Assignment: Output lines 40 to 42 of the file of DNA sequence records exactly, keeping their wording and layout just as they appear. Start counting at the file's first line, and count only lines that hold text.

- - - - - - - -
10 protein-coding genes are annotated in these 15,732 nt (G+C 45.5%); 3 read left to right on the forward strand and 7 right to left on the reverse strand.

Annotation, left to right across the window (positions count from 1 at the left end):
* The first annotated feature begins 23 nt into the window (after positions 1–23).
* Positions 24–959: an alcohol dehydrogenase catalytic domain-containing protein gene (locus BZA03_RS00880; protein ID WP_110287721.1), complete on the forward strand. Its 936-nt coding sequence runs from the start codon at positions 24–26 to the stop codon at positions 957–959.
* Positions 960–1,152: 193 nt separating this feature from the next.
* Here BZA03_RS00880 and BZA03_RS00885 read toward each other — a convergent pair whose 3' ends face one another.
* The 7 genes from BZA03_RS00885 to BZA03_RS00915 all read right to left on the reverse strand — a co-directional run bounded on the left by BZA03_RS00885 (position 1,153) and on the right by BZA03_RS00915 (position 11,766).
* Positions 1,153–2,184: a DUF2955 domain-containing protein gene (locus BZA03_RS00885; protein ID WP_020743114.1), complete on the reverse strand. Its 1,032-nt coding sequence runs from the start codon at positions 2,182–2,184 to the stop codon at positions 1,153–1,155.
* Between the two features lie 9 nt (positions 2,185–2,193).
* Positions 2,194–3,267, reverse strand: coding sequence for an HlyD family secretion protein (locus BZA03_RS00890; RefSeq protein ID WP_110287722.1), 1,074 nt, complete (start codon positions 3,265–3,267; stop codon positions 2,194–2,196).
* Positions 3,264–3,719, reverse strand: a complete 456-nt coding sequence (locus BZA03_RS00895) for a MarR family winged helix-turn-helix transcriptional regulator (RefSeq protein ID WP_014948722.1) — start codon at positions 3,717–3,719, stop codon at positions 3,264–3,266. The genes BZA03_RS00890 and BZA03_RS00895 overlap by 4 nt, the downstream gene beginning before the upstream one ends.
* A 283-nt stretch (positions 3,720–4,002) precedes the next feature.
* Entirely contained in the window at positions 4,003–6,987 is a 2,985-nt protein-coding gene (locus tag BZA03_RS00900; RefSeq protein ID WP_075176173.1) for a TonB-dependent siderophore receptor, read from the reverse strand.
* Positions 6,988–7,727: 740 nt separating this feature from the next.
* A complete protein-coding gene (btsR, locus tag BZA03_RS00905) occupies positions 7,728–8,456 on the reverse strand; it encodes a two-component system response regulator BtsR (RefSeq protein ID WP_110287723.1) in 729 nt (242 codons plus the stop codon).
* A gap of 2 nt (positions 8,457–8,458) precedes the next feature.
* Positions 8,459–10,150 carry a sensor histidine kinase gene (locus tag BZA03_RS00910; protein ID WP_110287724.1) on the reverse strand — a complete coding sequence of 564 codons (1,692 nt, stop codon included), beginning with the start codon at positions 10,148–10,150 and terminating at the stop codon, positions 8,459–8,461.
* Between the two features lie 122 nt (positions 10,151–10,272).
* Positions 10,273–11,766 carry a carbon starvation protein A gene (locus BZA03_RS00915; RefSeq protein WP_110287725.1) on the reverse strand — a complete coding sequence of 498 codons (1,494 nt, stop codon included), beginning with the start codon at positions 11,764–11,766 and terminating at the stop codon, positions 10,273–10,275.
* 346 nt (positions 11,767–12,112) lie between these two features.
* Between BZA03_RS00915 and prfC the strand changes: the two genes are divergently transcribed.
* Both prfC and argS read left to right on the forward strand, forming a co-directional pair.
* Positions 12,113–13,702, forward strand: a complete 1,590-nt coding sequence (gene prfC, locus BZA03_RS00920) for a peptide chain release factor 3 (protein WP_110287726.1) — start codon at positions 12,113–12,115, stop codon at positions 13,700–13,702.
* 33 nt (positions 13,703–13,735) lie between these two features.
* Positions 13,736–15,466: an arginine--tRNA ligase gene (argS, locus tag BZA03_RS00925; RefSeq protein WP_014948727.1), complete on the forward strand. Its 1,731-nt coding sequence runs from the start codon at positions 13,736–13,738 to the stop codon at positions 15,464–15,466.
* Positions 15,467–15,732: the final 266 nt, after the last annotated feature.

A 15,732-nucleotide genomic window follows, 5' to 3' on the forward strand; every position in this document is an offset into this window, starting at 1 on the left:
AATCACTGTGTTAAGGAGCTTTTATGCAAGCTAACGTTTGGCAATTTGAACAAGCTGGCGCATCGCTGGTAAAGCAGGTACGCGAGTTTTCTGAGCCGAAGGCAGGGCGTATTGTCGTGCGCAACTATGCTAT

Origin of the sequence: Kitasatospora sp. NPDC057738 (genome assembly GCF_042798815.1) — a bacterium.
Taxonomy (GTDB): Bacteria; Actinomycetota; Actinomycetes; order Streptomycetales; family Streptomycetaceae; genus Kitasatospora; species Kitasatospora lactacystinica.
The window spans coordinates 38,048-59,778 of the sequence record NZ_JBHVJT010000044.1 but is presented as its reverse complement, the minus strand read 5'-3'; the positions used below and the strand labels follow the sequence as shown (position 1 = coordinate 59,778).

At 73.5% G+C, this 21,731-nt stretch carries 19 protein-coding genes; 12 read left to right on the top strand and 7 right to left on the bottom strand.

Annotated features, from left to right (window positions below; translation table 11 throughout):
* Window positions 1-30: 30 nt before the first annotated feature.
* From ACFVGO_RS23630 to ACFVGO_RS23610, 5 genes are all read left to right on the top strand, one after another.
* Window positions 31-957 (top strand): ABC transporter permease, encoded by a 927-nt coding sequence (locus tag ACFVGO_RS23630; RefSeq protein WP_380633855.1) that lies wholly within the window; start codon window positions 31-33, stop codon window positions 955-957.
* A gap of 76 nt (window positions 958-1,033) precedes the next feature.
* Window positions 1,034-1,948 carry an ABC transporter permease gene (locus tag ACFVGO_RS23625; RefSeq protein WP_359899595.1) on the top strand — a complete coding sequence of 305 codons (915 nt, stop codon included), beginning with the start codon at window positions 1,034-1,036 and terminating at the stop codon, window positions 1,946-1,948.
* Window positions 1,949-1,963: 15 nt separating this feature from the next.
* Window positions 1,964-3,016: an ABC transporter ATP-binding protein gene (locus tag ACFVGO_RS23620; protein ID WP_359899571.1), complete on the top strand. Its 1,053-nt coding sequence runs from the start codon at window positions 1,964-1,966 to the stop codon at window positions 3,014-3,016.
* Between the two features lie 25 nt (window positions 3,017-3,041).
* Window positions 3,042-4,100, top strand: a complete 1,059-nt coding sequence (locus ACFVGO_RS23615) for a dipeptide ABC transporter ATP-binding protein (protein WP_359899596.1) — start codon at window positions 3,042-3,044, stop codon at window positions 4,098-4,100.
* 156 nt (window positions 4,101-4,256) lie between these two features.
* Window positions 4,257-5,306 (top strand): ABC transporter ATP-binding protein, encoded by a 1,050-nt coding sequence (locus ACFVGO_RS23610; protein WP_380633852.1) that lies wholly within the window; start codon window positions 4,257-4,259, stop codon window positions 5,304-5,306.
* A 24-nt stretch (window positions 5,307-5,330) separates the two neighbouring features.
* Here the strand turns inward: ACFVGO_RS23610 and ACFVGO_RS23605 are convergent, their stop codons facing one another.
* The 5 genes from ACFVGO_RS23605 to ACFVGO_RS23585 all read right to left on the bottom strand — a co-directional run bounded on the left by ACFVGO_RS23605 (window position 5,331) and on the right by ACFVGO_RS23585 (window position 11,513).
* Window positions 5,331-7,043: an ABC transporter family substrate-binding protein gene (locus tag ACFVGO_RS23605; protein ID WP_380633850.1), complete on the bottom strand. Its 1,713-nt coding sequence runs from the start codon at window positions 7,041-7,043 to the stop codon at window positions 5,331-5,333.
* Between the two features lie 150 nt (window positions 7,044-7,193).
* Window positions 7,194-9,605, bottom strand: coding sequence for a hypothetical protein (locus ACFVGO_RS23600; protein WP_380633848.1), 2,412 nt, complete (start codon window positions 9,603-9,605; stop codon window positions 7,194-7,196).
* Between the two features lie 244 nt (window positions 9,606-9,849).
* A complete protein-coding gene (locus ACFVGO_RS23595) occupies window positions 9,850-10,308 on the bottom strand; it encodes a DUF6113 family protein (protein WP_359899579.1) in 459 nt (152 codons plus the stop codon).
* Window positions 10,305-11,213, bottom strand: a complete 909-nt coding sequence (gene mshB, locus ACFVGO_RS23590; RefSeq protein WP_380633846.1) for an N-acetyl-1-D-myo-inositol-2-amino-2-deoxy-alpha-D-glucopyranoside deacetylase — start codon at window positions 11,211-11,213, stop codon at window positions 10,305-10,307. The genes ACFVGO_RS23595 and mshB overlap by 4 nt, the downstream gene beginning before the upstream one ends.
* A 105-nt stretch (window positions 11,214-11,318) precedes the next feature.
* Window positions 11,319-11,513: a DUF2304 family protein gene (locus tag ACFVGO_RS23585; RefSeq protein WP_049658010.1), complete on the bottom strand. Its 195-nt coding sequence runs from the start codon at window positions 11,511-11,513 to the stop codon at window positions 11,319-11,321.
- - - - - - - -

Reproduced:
* Window positions 1,964-3,016: an ABC transporter ATP-binding protein gene (locus tag ACFVGO_RS23620; protein ID WP_359899571.1), complete on the top strand. Its 1,053-nt coding sequence runs from the start codon at window positions 1,964-1,966 to the stop codon at window positions 3,014-3,016.
* Between the two features lie 25 nt (window positions 3,017-3,041).
* Window positions 3,042-4,100, top strand: a complete 1,059-nt coding sequence (locus ACFVGO_RS23615) for a dipeptide ABC transporter ATP-binding protein (protein WP_359899596.1) — start codon at window positions 3,042-3,044, stop codon at window positions 4,098-4,100.